A summary: Knowledge into Action

After one week’s interactive teaching and learning, here is my summary of what’s important in moving knowledge into action…

Knowledge is a multi-faceted concept: it is a combination of research evidence, experience and expectation that can be both explicit and tacit; and it can be used for  understanding,  engagement and for behaviour change. Everywhere we look, there seem to be problems in synthesising and organising knowledge for use. We know that the latest research evidence is not routinely implemented and that at times, we don’t change practice to prevent harm. Within organisations, we have difficulty managing knowledge and there are often challenges transferring the tacit know-how for new staff.

When we think about why this happens, it usually comes down to an individual reticence to change, until we recognise the shared benefits. Rather than assume all individuals are resistant to change and that it therefore needs to legislated, financially renumerated or just shouted louder, an understanding of human behaviour may be insightful. There are useful theories about why individuals and groups change. Essentially, we are social creatures and we like to discuss the research and experiential evidence with colleagues we trust and respect. Often, it is important to review the best summaries of evidence, often presented as clinical guidelines, with peers in a constructively critical environment, where we can debate how to generalise the knowledge in our own local context. When we design practical clinical pathways that work, it can actually make everyday practice more relevant. However, we are often too impatient and just want to solve the problem with the most obvious solution for the person in the most powerful position.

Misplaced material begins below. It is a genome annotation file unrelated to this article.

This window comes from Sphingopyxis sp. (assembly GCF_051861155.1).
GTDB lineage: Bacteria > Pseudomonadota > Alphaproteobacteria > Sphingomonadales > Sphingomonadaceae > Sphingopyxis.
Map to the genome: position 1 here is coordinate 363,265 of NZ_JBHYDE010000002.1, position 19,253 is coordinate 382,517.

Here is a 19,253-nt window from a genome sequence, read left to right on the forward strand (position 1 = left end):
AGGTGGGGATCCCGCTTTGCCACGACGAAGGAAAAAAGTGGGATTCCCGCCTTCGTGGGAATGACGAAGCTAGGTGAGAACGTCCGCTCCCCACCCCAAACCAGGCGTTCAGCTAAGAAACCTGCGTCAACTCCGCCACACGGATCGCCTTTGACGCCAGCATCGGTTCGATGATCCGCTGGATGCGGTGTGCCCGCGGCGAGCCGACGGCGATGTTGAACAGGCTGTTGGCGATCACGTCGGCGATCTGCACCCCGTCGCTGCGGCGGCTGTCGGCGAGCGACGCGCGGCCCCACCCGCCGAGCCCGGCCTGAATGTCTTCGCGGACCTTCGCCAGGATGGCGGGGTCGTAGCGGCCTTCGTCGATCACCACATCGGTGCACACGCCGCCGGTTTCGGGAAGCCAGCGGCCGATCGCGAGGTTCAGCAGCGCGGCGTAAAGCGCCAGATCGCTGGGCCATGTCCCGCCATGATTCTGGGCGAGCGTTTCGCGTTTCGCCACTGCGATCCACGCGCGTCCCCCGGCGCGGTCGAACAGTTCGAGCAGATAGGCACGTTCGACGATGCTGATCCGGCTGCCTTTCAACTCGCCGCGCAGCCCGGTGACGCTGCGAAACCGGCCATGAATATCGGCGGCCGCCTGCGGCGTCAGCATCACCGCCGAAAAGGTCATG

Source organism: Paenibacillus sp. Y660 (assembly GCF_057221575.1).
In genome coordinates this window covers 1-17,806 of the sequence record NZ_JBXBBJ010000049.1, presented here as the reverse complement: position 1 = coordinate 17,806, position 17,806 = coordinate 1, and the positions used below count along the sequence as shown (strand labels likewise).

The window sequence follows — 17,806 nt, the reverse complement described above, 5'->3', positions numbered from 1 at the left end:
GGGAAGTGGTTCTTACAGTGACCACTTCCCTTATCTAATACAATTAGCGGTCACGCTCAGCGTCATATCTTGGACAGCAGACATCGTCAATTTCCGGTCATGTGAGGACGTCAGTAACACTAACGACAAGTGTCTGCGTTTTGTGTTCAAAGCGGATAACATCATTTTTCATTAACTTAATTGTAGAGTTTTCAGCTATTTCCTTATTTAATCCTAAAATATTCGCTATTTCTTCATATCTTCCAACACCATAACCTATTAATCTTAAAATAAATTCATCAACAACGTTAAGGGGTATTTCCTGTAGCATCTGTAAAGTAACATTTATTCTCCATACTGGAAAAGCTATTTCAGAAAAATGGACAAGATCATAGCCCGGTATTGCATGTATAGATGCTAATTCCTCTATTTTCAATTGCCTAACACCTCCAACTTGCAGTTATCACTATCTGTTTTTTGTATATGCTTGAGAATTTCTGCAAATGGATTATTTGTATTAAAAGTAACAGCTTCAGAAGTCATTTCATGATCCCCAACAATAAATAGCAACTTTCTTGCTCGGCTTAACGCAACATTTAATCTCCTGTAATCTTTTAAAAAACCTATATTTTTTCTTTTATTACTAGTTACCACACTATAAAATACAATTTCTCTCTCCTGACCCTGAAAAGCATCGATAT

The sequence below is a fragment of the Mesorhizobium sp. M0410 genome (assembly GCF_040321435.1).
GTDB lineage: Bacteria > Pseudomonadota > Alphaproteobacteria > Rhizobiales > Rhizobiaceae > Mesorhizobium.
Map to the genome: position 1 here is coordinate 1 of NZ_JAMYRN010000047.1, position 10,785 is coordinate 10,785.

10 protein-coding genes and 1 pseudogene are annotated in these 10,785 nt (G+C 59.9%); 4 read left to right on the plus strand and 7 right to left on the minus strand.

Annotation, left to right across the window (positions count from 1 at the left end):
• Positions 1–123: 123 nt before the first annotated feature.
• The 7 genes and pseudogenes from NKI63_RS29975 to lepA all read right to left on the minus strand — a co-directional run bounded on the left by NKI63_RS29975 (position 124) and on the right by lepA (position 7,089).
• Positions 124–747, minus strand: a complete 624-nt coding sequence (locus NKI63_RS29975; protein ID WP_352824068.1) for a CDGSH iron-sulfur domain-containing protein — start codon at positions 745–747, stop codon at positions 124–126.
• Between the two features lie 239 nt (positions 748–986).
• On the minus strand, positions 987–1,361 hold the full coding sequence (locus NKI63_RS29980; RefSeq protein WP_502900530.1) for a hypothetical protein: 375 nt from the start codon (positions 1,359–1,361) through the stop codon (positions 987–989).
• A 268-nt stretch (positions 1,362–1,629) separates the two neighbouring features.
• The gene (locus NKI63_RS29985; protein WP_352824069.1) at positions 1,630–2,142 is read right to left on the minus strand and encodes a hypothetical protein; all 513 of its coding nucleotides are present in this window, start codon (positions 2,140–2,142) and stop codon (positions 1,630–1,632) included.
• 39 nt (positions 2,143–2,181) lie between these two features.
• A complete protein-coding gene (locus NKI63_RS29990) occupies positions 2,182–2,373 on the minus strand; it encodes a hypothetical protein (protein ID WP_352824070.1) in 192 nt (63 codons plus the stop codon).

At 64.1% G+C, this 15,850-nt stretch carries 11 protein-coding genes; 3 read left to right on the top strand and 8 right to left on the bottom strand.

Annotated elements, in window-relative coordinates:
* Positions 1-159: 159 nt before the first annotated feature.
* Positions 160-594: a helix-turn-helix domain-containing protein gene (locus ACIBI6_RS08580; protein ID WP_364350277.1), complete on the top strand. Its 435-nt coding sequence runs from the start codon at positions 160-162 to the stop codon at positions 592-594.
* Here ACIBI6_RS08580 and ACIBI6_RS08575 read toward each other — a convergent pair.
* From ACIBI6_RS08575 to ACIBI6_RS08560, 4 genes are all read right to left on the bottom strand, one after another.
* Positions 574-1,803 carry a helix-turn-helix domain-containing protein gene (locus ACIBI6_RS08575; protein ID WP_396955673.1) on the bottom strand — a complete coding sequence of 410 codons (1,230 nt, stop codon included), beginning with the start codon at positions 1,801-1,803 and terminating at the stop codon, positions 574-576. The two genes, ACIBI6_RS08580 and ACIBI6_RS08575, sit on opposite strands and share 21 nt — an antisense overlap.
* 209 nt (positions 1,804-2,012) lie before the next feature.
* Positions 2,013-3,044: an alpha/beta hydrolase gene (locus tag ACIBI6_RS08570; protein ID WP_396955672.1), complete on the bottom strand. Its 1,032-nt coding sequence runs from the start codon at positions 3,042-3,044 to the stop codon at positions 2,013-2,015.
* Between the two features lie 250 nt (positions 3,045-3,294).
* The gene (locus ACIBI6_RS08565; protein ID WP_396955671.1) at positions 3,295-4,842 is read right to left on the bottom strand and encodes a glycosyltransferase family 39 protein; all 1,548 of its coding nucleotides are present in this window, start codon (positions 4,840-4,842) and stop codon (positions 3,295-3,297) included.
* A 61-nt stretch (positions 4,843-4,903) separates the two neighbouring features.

In these cases, we don’t take the time to understand the real root causes and evaluate the options for the best outcome. We forget that the process of engaging people in defining the problem, also engages them in finding a shared solution. We may not bother identifying key stakeholders who have interest and influence in the proposed change. These people will assist in identifying key barriers and ultimately design the most appropriate way to implement the change that is tailored to meet individual needs. With regular monitoring of the change, small adjustments can be made. Regular feedback and formal evaluation will clarify the issues that will determine whether the change can be sustained.

So I would like to reiterate that common sense is a crucial mediator. Art and Science are important. Lastly, I wonder if the rigour and transparency of science can offer some insights into ways that we can evaluate and summarise the contributions of the art of practice, so that we can share the essence of new learning with current and future generations…


I conduct and supervise research that promotes the translation of quality research evidence for use in clinical practice.

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Posted in behaviour, change, clinical guidelines, implementation, knowledge, using research
2 comments on “A summary: Knowledge into Action
  1. […] A summary: Knowledge into Action (knowledgetranslationoxfordblog.wordpress.com) […]

  2. […] A summary: Knowledge into Action (knowledgetranslationoxfordblog.wordpress.com) […]

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